I don’t use YouTube much unlike some of my students who are 24-7 addicts or even a colleague who has given up TV and uses editorial services like videosift to do long chill-out sessions after work. I tend to work across all of the video archive websites and the Internet in search of online video content that I think provides useful context in my teaching and research, these I bookmark on delicious. I think online video provides great opportunities to distribute presentations and interviews as part of the open knowledge mandate. These opportunities I think are still yet to be fully realised in terms of archiving and the metadata tagging of the video timeline as part of accessing information in smaller non-linear units rather than in the larger traditional linear form.
What I do notice with teaching in this area is some of the issues that students encounter with YouTube. There is very little consciousness of the terms and conditions that YouTube imposes and other social media websites like MySpace and Facebook. In most cases it takes students awhile to realise that just because a website is fashionable and seen as being successful due to popularity, that this does not necessarily make it bona fide. Over time there is this realisation that there are other services that may offer more for the user in terms of respecting their rights and aesthetic needs. These other options are often located by tuning into online discussions that critique and lay out the pros and cons.
Somehow there is also a blindness to the aesthetic restrictions that a website like YouTube places on producers of online video content. YouTube has frame size, file type and compression quality control over the video uploads which leaves no room for individual aesthetic input from the producer. I see this as setting publishing standards, a referral to old media like TV broadcasting. Also, it seems to early in the development of online video to grasp the concept that online video could move beyond the YouTube regurgitated TV-cinema model of single-channel linear clips. Ironically, to demonstrate this point, I heard recently that there was TV program that was broadcasting YouTube videos in the funniest home video style. Beyond this direct translation, I believe there are types of online video that can be more responsive to the materialities of the Internet, exploring linking, networked structures and other multi-channel forms of presentation.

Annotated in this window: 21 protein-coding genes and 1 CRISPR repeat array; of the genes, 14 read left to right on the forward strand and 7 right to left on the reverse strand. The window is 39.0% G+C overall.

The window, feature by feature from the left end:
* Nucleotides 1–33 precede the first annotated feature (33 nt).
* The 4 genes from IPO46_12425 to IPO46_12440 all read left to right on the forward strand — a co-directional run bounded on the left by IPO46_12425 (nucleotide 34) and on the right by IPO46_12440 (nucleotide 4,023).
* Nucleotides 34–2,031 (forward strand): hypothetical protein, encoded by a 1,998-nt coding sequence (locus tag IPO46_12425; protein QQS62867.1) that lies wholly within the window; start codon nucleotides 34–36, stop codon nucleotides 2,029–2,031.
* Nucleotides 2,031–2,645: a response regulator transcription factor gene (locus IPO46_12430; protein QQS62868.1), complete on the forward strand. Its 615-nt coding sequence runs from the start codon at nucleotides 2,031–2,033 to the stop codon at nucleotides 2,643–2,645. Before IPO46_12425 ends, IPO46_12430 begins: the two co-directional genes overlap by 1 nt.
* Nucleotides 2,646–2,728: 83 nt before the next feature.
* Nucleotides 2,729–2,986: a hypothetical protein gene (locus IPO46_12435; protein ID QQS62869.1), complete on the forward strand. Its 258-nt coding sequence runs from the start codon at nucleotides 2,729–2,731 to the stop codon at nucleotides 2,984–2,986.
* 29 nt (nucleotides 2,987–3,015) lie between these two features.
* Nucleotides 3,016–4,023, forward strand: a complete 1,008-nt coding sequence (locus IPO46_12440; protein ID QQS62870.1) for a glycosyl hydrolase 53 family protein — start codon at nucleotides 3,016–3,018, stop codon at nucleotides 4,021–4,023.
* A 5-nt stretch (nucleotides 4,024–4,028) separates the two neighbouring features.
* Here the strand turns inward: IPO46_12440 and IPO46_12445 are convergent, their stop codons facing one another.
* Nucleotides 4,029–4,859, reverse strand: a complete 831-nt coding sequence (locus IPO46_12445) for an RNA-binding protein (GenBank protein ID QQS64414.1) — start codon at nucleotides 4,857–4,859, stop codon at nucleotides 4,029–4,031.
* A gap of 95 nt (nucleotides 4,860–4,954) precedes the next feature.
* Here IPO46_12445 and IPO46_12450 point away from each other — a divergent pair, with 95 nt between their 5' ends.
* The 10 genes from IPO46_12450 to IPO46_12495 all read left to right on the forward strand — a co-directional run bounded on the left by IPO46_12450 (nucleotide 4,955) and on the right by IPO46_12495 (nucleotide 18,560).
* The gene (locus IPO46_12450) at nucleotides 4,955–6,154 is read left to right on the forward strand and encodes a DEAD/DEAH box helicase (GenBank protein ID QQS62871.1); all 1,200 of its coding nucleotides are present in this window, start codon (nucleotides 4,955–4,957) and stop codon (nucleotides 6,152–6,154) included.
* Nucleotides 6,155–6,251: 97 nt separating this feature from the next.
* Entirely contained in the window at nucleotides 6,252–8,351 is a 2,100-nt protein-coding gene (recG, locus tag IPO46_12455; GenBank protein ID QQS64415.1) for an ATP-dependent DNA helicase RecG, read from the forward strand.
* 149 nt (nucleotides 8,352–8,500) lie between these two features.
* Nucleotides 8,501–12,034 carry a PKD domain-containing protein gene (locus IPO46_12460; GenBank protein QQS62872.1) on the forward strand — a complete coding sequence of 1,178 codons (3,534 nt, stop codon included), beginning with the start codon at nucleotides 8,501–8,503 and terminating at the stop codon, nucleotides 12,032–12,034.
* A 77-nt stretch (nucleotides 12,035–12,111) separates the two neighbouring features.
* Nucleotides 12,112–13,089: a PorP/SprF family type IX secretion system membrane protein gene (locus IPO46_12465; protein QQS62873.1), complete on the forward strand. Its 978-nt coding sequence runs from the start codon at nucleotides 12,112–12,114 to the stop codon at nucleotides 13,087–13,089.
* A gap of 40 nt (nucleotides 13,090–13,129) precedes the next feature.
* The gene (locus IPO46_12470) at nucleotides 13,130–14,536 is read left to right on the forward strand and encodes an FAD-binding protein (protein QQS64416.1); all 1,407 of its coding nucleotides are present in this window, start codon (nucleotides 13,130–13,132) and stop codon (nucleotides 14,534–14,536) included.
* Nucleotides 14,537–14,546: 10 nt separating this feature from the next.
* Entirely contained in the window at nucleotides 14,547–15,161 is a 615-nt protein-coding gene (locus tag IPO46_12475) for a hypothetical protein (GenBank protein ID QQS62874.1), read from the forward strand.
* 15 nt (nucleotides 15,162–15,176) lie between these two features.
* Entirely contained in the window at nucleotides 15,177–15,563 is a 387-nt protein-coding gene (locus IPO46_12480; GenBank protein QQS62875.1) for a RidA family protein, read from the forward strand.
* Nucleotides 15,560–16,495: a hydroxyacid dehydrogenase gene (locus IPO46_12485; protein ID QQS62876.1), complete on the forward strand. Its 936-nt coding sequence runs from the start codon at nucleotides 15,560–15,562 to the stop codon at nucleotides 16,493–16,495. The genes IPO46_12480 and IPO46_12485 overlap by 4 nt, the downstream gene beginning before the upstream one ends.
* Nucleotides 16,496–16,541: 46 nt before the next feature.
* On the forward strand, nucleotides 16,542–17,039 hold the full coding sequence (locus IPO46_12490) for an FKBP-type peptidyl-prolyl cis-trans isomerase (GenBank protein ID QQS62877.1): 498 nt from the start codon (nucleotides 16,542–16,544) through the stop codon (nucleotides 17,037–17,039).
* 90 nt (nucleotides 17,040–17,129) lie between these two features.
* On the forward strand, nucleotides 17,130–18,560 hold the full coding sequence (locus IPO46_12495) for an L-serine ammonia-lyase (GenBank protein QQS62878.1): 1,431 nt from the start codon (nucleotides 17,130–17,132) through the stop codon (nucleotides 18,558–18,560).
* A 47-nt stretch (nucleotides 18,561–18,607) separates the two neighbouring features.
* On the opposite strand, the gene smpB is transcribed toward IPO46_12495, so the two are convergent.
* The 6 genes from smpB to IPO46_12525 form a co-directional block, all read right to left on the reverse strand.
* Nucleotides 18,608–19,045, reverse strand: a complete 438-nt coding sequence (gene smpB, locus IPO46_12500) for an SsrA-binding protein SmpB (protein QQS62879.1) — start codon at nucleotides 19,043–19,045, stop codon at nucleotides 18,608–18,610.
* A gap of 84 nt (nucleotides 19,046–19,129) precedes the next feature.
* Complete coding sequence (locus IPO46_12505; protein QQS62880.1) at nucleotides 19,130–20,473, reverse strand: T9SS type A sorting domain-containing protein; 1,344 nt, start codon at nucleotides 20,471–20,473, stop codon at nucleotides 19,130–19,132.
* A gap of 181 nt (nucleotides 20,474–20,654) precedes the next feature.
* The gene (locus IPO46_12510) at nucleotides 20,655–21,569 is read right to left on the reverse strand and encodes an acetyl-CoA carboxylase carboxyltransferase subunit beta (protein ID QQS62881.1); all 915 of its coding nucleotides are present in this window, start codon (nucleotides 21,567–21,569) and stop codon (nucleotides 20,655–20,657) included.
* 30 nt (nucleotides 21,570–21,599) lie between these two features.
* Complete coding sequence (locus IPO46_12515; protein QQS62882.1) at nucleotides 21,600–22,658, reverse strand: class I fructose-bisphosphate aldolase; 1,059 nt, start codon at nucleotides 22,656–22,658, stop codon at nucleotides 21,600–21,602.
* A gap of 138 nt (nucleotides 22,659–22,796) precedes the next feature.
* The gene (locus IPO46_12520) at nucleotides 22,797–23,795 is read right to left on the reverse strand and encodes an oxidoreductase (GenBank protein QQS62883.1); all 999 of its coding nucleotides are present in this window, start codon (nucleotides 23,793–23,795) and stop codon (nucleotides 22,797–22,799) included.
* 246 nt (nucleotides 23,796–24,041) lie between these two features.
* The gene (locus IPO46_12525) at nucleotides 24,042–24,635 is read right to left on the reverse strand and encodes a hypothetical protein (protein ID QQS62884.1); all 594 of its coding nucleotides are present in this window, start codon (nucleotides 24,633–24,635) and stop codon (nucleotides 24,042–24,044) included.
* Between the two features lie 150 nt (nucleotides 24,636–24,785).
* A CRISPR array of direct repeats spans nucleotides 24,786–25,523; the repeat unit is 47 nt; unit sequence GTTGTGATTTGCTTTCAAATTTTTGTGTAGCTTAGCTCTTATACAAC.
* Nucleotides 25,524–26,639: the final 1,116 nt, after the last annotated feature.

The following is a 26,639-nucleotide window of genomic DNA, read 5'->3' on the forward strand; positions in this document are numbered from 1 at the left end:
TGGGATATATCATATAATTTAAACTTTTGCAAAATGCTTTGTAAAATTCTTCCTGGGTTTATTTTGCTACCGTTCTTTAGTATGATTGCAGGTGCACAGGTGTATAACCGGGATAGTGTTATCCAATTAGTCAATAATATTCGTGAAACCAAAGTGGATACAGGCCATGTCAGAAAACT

Understanding the friction around copyright on YouTube and more broadly the Internet is another significant hurdle. Discussions on copyright has produced some of the most vocal input from students, it is a topic that attracts a lot of interest and passionate debate. Initially, the laissez faire attitude of YouTube towards copyright is really attractive and offers a lot of freedom. Often the most important requirement seems to be having the option to grab a copy and get it onto your own website or blog. Exposure to the varying approaches towards copyright from copyleft, creative commons through to conglomerates like Hollywood aiming for total control, raises all sorts of questions for students who are aiming to become media professionals. YouTube does not offer the user a choice when it comes to being able to choose some of these alternatives, like applying creative commons licenses for example.
A more hidden aspect is questioning the way YouTube as a commercial enterprise utilises creative labour for economic gain. The huge financial success of YouTube and other websites like MySpace for example have brought more attention onto this issue. But, from what I can tell, for the moment, this is restricted to a minority of theorists rather than becoming a significant public debate. It is intriguing that all the creative activities from making, uploading to favourite lists and beyond are all taking place under one roof, like a factory plant. A minority of owners at one centralised address have the power to remove users and their content. But, these websites offer free storage space, along with the prospect of public exposure and possible celebrity status. These attractive qualities for users often overshadow the economic inquiry.